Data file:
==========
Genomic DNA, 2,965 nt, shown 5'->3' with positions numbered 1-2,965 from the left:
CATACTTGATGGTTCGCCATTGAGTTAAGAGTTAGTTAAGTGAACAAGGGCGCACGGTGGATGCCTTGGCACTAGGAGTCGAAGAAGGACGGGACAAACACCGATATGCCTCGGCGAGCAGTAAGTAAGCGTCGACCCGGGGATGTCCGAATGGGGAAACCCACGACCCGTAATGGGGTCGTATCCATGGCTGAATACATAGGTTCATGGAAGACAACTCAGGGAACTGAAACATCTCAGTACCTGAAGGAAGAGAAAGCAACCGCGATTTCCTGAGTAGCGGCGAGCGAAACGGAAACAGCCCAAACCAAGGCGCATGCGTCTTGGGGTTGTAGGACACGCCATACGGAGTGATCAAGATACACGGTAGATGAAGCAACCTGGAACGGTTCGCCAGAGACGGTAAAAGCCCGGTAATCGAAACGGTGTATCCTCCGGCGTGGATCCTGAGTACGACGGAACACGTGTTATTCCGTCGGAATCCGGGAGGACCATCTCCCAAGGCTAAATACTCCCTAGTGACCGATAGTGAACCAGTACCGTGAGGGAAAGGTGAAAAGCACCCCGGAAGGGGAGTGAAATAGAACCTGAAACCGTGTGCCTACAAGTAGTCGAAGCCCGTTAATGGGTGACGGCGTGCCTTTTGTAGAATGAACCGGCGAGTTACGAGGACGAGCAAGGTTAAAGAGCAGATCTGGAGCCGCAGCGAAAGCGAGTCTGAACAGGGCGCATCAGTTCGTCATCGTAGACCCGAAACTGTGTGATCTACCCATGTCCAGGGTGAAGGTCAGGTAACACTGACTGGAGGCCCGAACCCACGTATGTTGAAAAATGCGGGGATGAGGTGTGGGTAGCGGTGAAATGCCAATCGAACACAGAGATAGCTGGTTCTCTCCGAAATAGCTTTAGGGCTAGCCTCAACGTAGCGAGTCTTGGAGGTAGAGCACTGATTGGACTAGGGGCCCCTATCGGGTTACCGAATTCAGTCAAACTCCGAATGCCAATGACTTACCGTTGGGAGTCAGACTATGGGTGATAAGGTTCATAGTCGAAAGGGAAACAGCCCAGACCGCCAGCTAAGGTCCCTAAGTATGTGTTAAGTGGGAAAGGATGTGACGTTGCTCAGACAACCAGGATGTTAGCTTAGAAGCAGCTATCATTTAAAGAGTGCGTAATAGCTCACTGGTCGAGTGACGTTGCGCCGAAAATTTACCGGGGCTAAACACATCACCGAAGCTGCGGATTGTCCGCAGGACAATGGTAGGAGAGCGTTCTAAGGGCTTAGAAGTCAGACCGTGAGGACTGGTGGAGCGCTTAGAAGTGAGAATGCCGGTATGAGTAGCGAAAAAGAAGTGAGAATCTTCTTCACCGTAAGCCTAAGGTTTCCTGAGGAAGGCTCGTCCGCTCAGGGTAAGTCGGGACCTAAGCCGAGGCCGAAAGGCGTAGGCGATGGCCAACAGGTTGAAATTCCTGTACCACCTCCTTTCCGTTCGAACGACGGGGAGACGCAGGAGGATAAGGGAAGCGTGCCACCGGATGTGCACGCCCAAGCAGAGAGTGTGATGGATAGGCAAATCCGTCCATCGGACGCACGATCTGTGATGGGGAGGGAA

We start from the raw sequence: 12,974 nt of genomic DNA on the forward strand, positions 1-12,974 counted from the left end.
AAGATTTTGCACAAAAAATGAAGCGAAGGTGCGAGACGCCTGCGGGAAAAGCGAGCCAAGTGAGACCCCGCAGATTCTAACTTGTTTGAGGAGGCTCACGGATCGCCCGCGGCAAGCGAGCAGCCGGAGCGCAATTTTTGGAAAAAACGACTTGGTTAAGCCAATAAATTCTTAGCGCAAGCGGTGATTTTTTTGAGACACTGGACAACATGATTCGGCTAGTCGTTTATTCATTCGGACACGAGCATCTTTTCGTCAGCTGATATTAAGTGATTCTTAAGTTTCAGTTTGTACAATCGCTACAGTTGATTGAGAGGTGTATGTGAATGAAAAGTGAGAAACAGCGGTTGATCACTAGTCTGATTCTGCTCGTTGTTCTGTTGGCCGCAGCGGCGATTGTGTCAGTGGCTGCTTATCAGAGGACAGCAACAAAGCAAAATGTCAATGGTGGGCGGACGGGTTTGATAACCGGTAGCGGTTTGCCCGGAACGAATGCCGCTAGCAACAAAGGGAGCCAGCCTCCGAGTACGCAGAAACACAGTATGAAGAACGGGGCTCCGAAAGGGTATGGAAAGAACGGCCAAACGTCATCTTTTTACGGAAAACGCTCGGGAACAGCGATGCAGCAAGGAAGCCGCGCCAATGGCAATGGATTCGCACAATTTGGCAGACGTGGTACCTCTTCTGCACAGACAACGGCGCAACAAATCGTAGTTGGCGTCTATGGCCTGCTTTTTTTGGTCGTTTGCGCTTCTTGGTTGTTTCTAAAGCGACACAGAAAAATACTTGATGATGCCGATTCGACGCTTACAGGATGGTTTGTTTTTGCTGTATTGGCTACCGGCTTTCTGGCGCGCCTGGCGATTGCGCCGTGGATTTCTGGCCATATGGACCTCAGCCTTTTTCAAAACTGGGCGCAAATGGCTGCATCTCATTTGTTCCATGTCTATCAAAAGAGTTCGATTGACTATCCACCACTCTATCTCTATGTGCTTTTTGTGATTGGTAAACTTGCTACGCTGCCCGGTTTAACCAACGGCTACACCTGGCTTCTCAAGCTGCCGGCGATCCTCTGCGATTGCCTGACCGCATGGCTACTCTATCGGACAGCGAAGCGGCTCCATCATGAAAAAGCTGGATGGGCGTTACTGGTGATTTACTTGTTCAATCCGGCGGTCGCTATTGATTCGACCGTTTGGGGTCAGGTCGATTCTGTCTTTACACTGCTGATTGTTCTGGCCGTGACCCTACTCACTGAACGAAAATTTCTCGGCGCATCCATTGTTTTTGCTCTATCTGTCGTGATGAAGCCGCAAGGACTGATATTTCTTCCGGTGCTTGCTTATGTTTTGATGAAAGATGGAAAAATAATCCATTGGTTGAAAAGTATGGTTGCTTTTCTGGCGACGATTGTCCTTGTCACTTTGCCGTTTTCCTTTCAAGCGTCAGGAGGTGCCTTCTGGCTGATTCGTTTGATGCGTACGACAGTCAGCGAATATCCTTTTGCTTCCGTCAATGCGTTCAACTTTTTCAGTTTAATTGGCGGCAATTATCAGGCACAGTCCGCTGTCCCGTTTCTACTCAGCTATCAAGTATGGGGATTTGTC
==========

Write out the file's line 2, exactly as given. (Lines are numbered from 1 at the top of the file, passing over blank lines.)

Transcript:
CATACTTGATGGTTCGCCATTGAGTTAAGAGTTAGTTAAGTGAACAAGGGCGCACGGTGGATGCCTTGGCACTAGGAGTCGAAGAAGGACGGGACAAACACCGATATGCCTCGGCGAGCAGTAAGTAAGCGTCGACCCGGGGATGTCCGAATGGGGAAACCCACGACCCGTAATGGGGTCGTATCCATGGCTGAATACATAGGTTCATGGAAGACAACTCAGGGAACTGAAACATCTCAGTACCTGAAGGAAGAGAAAGCAACCGCGATTTCCTGAGTAGCGGCGAGCGAAACGGAAACAGCCCAAACCAAGGCGCATGCGTCTTGGGGTTGTAGGACACGCCATACGGAGTGATCAAGATACACGGTAGATGAAGCAACCTGGAACGGTTCGCCAGAGACGGTAAAAGCCCGGTAATCGAAACGGTGTATCCTCCGGCGTGGATCCTGAGTACGACGGAACACGTGTTATTCCGTCGGAATCCGGGAGGACCATCTCCCAAGGCTAAATACTCCCTAGTGACCGATAGTGAACCAGTACCGTGAGGGAAAGGTGAAAAGCACCCCGGAAGGGGAGTGAAATAGAACCTGAAACCGTGTGCCTACAAGTAGTCGAAGCCCGTTAATGGGTGACGGCGTGCCTTTTGTAGAATGAACCGGCGAGTTACGAGGACGAGCAAGGTTAAAGAGCAGATCTGGAGCCGCAGCGAAAGCGAGTCTGAACAGGGCGCATCAGTTCGTCATCGTAGACCCGAAACTGTGTGATCTACCCATGTCCAGGGTGAAGGTCAGGTAACACTGACTGGAGGCCCGAACCCACGTATGTTGAAAAATGCGGGGATGAGGTGTGGGTAGCGGTGAAATGCCAATCGAACACAGAGATAGCTGGTTCTCTCCGAAATAGCTTTAGGGCTAGCCTCAACGTAGCGAGTCTTGGAGGTAGAGCACTGATTGGACTAGGGGCCCCTATCGGGTTACCGAATTCAGTCAAACTCCGAATGCCAATGACTTACCGTTGGGAGTCAGACTATGGGTGATAAGGTTCATAGTCGAAAGGGAAACAGCCCAGACCGCCAGCTAAGGTCCCTAAGTATGTGTTAAGTGGGAAAGGATGTGACGTTGCTCAGACAACCAGGATGTTAGCTTAGAAGCAGCTATCATTTAAAGAGTGCGTAATAGCTCACTGGTCGAGTGACGTTGCGCCGAAAATTTACCGGGGCTAAACACATCACCGAAGCTGCGGATTGTCCGCAGGACAATGGTAGGAGAGCGTTCTAAGGGCTTAGAAGTCAGACCGTGAGGACTGGTGGAGCGCTTAGAAGTGAGAATGCCGGTATGAGTAGCGAAAAAGAAGTGAGAATCTTCTTCACCGTAAGCCTAAGGTTTCCTGAGGAAGGCTCGTCCGCTCAGGGTAAGTCGGGACCTAAGCCGAGGCCGAAAGGCGTAGGCGATGGCCAACAGGTTGAAATTCCTGTACCACCTCCTTTCCGTTCGAACGACGGGGAGACGCAGGAGGATAAGGGAAGCGTGCCACCGGATGTGCACGCCCAAGCAGAGAGTGTGATGGATAGGCAAATCCGTCCATCGGACGCACGATCTGTGATGGGGAGGGAA